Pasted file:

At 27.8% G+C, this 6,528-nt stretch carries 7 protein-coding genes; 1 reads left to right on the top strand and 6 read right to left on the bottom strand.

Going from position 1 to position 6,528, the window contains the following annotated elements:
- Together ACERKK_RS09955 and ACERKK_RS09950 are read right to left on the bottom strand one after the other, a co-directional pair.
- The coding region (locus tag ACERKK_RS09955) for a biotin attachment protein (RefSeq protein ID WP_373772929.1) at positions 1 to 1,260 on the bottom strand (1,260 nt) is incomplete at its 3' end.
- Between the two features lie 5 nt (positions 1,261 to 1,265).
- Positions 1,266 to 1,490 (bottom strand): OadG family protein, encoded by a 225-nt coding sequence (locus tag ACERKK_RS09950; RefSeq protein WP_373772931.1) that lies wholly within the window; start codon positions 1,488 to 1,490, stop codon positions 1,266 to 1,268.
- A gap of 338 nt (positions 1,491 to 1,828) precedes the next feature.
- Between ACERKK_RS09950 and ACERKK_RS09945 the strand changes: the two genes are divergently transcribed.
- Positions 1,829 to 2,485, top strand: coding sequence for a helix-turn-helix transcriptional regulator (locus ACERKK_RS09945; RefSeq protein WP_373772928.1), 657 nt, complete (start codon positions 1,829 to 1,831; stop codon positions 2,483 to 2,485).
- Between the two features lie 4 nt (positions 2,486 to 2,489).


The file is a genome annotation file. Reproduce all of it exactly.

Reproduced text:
At 27.8% G+C, this 6,528-nt stretch carries 7 protein-coding genes; 1 reads left to right on the top strand and 6 read right to left on the bottom strand.

Going from position 1 to position 6,528, the window contains the following annotated elements:
- Together ACERKK_RS09955 and ACERKK_RS09950 are read right to left on the bottom strand one after the other, a co-directional pair.
- The coding region (locus tag ACERKK_RS09955) for a biotin attachment protein (RefSeq protein ID WP_373772929.1) at positions 1 to 1,260 on the bottom strand (1,260 nt) is incomplete at its 3' end.
- Between the two features lie 5 nt (positions 1,261 to 1,265).
- Positions 1,266 to 1,490 (bottom strand): OadG family protein, encoded by a 225-nt coding sequence (locus tag ACERKK_RS09950; RefSeq protein WP_373772931.1) that lies wholly within the window; start codon positions 1,488 to 1,490, stop codon positions 1,266 to 1,268.
- A gap of 338 nt (positions 1,491 to 1,828) precedes the next feature.
- Between ACERKK_RS09950 and ACERKK_RS09945 the strand changes: the two genes are divergently transcribed.
- Positions 1,829 to 2,485, top strand: coding sequence for a helix-turn-helix transcriptional regulator (locus ACERKK_RS09945; RefSeq protein WP_373772928.1), 657 nt, complete (start codon positions 1,829 to 1,831; stop codon positions 2,483 to 2,485).
- Between the two features lie 4 nt (positions 2,486 to 2,489).